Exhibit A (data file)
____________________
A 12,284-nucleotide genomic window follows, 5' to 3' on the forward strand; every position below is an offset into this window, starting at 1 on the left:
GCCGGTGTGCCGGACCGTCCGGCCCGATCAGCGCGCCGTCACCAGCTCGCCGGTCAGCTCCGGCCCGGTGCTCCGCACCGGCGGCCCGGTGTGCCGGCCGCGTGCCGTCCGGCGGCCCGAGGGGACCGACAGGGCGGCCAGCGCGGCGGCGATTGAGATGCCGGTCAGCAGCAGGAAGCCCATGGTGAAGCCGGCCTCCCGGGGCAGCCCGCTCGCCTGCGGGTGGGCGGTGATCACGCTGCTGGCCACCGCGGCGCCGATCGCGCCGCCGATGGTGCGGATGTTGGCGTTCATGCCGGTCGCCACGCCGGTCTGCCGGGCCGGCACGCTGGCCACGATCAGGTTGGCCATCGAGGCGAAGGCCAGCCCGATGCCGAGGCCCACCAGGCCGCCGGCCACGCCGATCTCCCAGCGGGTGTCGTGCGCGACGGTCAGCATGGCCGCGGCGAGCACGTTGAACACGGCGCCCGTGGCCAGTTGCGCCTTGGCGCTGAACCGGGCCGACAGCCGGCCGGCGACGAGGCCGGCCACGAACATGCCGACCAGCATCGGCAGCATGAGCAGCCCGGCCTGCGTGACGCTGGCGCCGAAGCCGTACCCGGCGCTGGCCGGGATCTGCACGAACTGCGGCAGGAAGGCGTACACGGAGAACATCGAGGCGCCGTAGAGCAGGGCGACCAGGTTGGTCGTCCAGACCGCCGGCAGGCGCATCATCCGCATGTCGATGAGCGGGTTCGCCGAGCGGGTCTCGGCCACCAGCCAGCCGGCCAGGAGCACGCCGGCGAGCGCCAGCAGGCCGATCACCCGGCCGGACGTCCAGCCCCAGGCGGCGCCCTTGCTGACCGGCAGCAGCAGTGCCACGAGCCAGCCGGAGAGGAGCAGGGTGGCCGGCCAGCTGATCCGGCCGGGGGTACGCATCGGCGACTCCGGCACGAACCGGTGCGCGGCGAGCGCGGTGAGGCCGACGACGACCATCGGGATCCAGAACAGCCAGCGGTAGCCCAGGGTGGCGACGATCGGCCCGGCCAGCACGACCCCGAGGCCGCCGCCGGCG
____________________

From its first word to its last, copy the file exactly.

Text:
A 12,284-nucleotide genomic window follows, 5' to 3' on the forward strand; every position below is an offset into this window, starting at 1 on the left:
GCCGGTGTGCCGGACCGTCCGGCCCGATCAGCGCGCCGTCACCAGCTCGCCGGTCAGCTCCGGCCCGGTGCTCCGCACCGGCGGCCCGGTGTGCCGGCCGCGTGCCGTCCGGCGGCCCGAGGGGACCGACAGGGCGGCCAGCGCGGCGGCGATTGAGATGCCGGTCAGCAGCAGGAAGCCCATGGTGAAGCCGGCCTCCCGGGGCAGCCCGCTCGCCTGCGGGTGGGCGGTGATCACGCTGCTGGCCACCGCGGCGCCGATCGCGCCGCCGATGGTGCGGATGTTGGCGTTCATGCCGGTCGCCACGCCGGTCTGCCGGGCCGGCACGCTGGCCACGATCAGGTTGGCCATCGAGGCGAAGGCCAGCCCGATGCCGAGGCCCACCAGGCCGCCGGCCACGCCGATCTCCCAGCGGGTGTCGTGCGCGACGGTCAGCATGGCCGCGGCGAGCACGTTGAACACGGCGCCCGTGGCCAGTTGCGCCTTGGCGCTGAACCGGGCCGACAGCCGGCCGGCGACGAGGCCGGCCACGAACATGCCGACCAGCATCGGCAGCATGAGCAGCCCGGCCTGCGTGACGCTGGCGCCGAAGCCGTACCCGGCGCTGGCCGGGATCTGCACGAACTGCGGCAGGAAGGCGTACACGGAGAACATCGAGGCGCCGTAGAGCAGGGCGACCAGGTTGGTCGTCCAGACCGCCGGCAGGCGCATCATCCGCATGTCGATGAGCGGGTTCGCCGAGCGGGTCTCGGCCACCAGCCAGCCGGCCAGGAGCACGCCGGCGAGCGCCAGCAGGCCGATCACCCGGCCGGACGTCCAGCCCCAGGCGGCGCCCTTGCTGACCGGCAGCAGCAGTGCCACGAGCCAGCCGGAGAGGAGCAGGGTGGCCGGCCAGCTGATCCGGCCGGGGGTACGCATCGGCGACTCCGGCACGAACCGGTGCGCGGCGAGCGCGGTGAGGCCGACGACGACCATCGGGATCCAGAACAGCCAGCGGTAGCCCAGGGTGGCGACGATCGGCCCGGCCAGCACGACCCCGAGGCCGCCGCCGGCG